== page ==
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Rites of Passage

By Skip Bandele [email protected]

Skip Bandele moved to the Algarve 10 years ago and has been with the Algarve Resident since 2003. His writing reflects views and opinions formed while living in Africa, Germany and England as well as Portugal.

Time flies. It seems only yesterday that I was somewhat apprehensively looking forward to a busy summer – now autumn is loudly knocking on the door with the promise of winter to come.

It must be an age thing. When I was younger (oh, so much younger than today!) Sundays alone took an eternity to pass, summer holidays forever.

Hours were spent learning lyrics such as “like walking in the rain and the snow” off by heart even before gaining possession of my first 49cc moped and I became hooked on the nuances contained in “if I said you had a beautiful body, would you hold it against me?”

Don’t laugh. But I digress. Time is sprouting wings and threatening to leave me behind.

I occasionally forget that we have hit the 21st century – at a sprint. Probably because the so called progress associated with our enlightened age epitomised by the election of a first black US president has slowed down to a crawl and has started a distinct retrograde motion.

Just as Mr Obama is now widely regarded as a ‘mistake’ in America, political correctness has come full circle and now gives off whiffs reminiscent of the puritanical middle ages, witch hunts and the Spanish inquisition.

Time. Anno Domini, Before Christ. To be abolished for fear of offending non-Christians. Now to be generally referred to as Common Era and Before Common Era.

For Mohamed’s sake, how much more ridiculous can we become? Anyway, might the abbreviation C.E. not cause further affront in its similarity to Church of England?

Next up it will no longer be deemed suitable to speak English, for God’s…errrr, Allah’s sake.

I’ve had it up to here. What would Raquel Welch have to say about all this?! Common sense it certainly is not.

I am a self-confessed agnostic and racial discrimination, as well as any other form of ill-founded prejudice, is abhorrent to me.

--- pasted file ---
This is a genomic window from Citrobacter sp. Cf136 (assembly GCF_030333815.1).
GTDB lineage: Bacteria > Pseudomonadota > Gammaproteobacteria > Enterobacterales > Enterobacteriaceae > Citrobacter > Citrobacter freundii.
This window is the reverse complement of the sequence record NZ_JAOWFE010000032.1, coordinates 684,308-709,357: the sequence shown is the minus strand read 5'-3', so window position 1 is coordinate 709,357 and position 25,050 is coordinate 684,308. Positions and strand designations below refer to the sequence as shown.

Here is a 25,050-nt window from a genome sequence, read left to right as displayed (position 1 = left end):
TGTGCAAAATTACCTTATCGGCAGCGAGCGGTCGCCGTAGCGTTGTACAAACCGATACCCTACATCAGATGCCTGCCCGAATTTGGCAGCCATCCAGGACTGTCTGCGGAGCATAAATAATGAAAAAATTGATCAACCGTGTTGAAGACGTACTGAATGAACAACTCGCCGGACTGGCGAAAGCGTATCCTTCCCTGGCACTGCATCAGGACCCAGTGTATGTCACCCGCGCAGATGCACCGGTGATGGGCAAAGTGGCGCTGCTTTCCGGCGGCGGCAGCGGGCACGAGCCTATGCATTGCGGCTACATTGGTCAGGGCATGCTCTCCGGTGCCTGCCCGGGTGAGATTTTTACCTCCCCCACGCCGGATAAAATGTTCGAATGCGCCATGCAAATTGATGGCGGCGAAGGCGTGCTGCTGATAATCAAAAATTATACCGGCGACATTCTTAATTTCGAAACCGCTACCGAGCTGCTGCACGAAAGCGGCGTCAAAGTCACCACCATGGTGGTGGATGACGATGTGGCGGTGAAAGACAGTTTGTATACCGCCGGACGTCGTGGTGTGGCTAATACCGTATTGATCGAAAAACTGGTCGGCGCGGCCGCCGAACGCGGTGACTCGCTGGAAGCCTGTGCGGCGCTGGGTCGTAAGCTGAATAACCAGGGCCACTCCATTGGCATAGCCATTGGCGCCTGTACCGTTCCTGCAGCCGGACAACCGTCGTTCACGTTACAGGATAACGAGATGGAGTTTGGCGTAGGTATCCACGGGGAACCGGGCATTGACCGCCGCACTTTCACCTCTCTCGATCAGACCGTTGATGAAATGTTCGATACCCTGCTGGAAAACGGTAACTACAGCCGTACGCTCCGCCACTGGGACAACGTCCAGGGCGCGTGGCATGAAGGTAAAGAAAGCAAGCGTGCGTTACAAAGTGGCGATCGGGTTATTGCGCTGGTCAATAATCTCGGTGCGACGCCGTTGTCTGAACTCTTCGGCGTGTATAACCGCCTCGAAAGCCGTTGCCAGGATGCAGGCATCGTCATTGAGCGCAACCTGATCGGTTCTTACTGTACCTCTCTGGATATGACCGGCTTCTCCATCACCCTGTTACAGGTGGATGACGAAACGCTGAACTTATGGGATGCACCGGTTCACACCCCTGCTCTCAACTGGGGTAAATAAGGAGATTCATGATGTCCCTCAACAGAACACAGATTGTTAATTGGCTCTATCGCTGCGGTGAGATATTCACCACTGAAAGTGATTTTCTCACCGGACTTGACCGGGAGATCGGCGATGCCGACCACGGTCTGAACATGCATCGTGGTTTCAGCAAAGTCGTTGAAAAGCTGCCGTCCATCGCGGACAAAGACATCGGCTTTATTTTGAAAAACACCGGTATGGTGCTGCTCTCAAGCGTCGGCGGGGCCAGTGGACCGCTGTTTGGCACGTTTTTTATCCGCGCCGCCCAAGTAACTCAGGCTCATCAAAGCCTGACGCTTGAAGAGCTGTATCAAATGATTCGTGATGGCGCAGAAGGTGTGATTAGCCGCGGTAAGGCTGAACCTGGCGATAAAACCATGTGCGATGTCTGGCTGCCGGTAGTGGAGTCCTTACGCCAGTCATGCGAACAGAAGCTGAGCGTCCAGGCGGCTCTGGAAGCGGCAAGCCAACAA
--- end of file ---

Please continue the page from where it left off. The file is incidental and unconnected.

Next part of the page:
I was born in Nigeria, lived in Ghana, grew up in London and now reside in Portugal. Regarding a fellow human as being inferior because of the colour of their skin or their religious beliefs and practices makes me feel physically sick.

Yet what I regard as having been raised in a healthy and balanced manner and environment by my parents does not preclude me from ‘calling a spade a spade’ even though even that particular expression is now being frowned upon.

As such, I find it dumb and paranoid that new editions of Mark Twain’s classic novels about Huckleberry Finn and Tom Sawyer have had all usage of the word “nigger” removed – all 223 of them.

As deplorable as that term is, Twain, a passionate critic of American racism, is for good reason included in the list of ‘must read’ books for a very good reason – that we, and future generations, might learn from him.

First published in 1884 (C.E.), The Adventures of Huckleberry Finn is considered one of America’s greatest novels – but is also the fourth most banned book in U.S schools. How hypocritical. The black slave Jim is portrayed as one of the few characters in the work with any kind of integrity and forming an integral part of my early reading influenced me greatly, in a positive way.

If we should no longer be allowed to learn from the unadulterated past, the future looks bleak indeed.

I’ll close with a couple of other, to my mind, related news items which produced a rare and involuntary ‘out aloud’ giggle.

The first involves escaped parrots. It appears, if you are out for a walk and a bird in a tree says “hello there”, you are not going mad.

Naturalists have reported a growing phenomenon of escaped pet parrots joining wild flocks of birds passing on phrases and techniques once impressed upon them by former owners.

Sydney police have received numerous calls from people who were baffled to hear voices calling to them from trees in their gardens.

“These birds are very smart and sociable,” Martyn Robinson of the Australian Museum commented. “These flocks are showing us that they are not quite as bird-brained as many people think.”

Whereas the odd ‘hello darling’, ‘what’s happening’ or even ‘who’s a pretty boy, then’ coming out of a sparrow or magpie’s beak may startle if not offend, Robinson is worried about an escalation of the freak events.

“I just hope a pet bird that’s been taught dirty words doesn’t join a flock because we don’t want to hear that kind of thing going around the back gardens”.

Mr Robinson, don’t worry- I am sure there are already plenty of choice words being uttered by humans, even around Sydney’s leafier districts.

A few ‘politically incorrect’ birds will not make any difference.

Last but not least consider the various implications contained within the following.

The Ukrainian immigrant who recently tackled an armed suspect after a stabbing at the Notting Hill Carnival said he was worried about being identified.

Have-a-go hero Valentine Simatchenko feared he might lose his disability benefits.

You couldn’t make it up.

With that I have run out of space. Happy Christmas – don’t worry it will be here before you know it!